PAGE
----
Poetry to Ring in the New Year

A new year brings with it a swirl of emotions, in keeping with the month of January’s namesake, the Roman god Janus, who symbolizes both entrances and exits, passageways and transitions. There’s excitement and perhaps a little trepidation in welcoming the glitz and glamor of the new, as well as the bittersweet pang of nostalgia “as the Old Year becomes past tense,” as poet Bobbi Katz writes in her poem New Year’s Eve: A 21st Century Ball Drop.”

To help sort through the variety of feelings you and your family might be navigating this time of year—feelings of reflection, celebration, resolution, affirmation, gratitude, growing pains, grief, commemoration, heartache, hope and more—here is a list of poetry books and anthologies to get you through. May you find a poem or two in the books below to share as you encounter both the old and the new shapes of 2022!

Front cover of Every Month Is a New Year

Every Month Is a New Year” by Marilyn Singer & illustrated by Susan L. Roth

Though the modern Gregorian calendar marks the beginning of each year on January 1st, in many places and cultural traditions around the world the year and its beginning is marked differently. For example, in 2022 the Chinese New Year begins on February 1st and the Jewish New Year begins at sunset on September 25th. In “Every Month Is A New Year,” Marilyn Singer provides 16 poems that detail and illustrate the variety of new year’s celebrations and traditions that happen across the year and at least once every month. Each poem is paired with a vibrant and tactile collage illustration by Susan L. Roth, and the entire book is arranged to mirror the format of a calendar. This a fantastic book to begin the year learning about other important and vital traditions as well as reflecting on your own family’s customs.

Front cover of Bookjoy, Wordjoy

Bookjoy, Wordjoy” by Pat Mora & illustrated by Raul Colón

“This book is my present to you about bookjoy, the fun of reading, and about wordjoy, the fun of listening to words, combining words and playing with words—the fun of writing,” writes author Pat Mora in her welcoming note to readers and performers of this marvelous collection. This is a great book to read aloud for phonics and literacy support, as it encourages a kinetic, physical and playful relationship with language learning and reading. Two of my favorite poems have to be “Library Magic” and “Jazzy Duet / Dueto de jazz.” As its title indicates, “Jazzy Duet / Dueto de jazz” is written in both English and Spanish and creates a supremely musical call-and-response piece, while “Library Magic” aptly describes the library as “a treasure house that’s free” and invites you to “[o]pen the magic door . . . [b]e a reader. Explore galore.”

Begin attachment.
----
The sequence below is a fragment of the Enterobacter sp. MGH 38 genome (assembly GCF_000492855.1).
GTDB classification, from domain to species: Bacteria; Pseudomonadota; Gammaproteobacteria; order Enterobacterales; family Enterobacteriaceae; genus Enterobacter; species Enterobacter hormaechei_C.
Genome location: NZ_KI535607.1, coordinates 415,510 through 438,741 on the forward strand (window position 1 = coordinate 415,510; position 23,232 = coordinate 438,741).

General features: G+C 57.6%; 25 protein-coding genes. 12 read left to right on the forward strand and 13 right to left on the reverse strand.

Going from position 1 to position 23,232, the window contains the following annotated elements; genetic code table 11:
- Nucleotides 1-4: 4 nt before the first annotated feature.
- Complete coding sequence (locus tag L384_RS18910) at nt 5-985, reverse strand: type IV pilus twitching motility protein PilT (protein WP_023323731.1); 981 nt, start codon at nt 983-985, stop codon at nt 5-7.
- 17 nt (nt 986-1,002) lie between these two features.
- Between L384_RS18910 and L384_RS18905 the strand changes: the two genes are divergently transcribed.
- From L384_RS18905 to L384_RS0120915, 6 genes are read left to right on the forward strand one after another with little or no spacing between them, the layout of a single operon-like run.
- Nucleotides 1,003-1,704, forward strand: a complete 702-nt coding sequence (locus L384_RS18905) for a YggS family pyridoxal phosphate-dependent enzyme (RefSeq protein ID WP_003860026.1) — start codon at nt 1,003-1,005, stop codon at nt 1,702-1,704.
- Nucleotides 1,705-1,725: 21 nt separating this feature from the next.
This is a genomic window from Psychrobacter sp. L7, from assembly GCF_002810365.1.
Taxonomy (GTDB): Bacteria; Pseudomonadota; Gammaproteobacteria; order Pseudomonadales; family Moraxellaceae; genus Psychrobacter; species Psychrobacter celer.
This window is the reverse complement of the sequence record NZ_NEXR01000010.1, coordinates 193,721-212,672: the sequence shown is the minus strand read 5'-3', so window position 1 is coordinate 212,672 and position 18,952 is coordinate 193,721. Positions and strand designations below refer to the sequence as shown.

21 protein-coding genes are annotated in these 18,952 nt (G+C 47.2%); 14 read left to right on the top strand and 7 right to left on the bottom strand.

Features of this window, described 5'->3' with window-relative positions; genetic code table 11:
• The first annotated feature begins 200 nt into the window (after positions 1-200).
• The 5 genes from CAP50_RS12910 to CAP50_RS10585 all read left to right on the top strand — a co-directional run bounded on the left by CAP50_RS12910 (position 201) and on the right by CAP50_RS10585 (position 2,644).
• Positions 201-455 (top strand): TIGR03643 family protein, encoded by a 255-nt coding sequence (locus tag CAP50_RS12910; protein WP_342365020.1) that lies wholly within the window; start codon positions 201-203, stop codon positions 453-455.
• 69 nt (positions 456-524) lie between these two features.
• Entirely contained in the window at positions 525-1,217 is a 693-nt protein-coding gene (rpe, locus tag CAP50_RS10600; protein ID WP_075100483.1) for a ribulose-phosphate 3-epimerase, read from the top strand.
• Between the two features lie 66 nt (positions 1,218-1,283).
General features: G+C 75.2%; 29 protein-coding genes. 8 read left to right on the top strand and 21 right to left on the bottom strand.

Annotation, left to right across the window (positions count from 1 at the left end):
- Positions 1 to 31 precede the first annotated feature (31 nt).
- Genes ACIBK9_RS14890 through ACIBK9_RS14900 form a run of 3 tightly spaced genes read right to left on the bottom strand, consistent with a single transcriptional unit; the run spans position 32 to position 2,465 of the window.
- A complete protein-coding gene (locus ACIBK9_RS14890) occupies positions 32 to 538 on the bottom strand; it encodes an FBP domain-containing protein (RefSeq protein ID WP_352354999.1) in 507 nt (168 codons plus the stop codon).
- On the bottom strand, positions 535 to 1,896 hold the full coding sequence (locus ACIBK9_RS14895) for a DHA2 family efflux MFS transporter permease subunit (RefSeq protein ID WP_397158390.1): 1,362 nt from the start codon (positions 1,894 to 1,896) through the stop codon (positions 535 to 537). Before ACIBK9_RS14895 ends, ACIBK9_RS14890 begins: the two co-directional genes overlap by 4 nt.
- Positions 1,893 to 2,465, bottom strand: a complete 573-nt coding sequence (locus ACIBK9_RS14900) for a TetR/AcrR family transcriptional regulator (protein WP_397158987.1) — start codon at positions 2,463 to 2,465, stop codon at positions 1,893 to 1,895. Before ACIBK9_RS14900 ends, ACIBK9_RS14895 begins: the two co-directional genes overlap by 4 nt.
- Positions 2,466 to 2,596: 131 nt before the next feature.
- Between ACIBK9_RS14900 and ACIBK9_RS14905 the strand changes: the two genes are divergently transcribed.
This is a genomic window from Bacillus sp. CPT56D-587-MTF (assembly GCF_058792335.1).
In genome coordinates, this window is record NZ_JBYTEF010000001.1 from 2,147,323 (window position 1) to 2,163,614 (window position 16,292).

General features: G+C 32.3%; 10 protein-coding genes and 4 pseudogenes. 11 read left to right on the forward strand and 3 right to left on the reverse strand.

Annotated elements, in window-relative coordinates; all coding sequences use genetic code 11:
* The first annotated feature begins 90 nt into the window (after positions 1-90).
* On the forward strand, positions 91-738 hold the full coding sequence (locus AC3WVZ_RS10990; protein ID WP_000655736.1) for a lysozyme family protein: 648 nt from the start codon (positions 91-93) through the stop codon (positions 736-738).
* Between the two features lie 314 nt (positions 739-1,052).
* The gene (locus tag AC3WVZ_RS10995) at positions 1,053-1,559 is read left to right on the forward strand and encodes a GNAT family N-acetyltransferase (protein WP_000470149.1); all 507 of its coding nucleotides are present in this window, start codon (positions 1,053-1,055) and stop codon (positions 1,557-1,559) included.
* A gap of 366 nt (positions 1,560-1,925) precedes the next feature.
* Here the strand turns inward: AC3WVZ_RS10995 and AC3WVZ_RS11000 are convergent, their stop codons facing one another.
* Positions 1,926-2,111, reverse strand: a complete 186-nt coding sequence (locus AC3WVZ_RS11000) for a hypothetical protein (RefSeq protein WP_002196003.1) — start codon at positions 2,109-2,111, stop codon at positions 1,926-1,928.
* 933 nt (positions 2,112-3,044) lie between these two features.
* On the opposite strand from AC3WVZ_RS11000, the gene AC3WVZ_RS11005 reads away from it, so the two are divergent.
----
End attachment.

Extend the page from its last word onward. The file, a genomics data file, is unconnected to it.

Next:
Front cover of Make Magic! Do Good!

Make Magic! Do Good!” by Dallas Clayton

If you want to add even more library magic to your reading list, search no further than Dallas Clayton’s “Make Magic! Do Good!” Full to the brim with whimsy and color, this book follows in the silly, insightful footsteps of beloved children’s poet Shel Silverstein and offers a lot of wholesome and heart-warming advice on how to move through the world and shift your perspective, making magic, doing good and living kindly and vibrantly.

Front cover of We Are Shining

We Are Shining” by Gwendolyn Brooks & illustrated by Jan Spivey Gilchrist

Find your next daily affirmation or mantra-in-the-mirror in “We Are Shining,” an effusive and poignant picturebook poem that asserts the rights and agency of children throughout the world. The words of the poem were originally published as “A Little Girl’s Poem” by author Gwendolyn Brooks in 1983 and have been re-released in this 2017 volume with Jan Spivey Gilchrist’s dynamic pen and watercolor illustrations to commemorate Brooks’ 100th birthday.

Front cover of Life Doesn't Frighten Me

Life Doesn’t Frighten Me” poem by Maya Angelou & paintings by Jean-Michel Basquiat
(edited by Sara Jane Boyers)

In this inventive book, editor Sara Jane Boyers pairs Maya Angelou’s words with artist Jean-Michel Basquiat’s paintings to create an evocative and illuminating example of ekphrasis, where one work of art inspires or enhances the creation of another kind. Though Angelou and Basquiat each created their writings and paintings separately, the images and words of “Life Doesn’t Frighten Me” respond to one another so richly and attentively. Read this book to experience this gorgeous artistic interplay, as well as for the swagger, confidence, and tender vulnerability explored through the themes of fear and fearlessness.

Interested in a topical read? Check out the following themed collections of poetry:

Wanting a longer, more comprehensive read? Check out the following larger anthologies of poetry:

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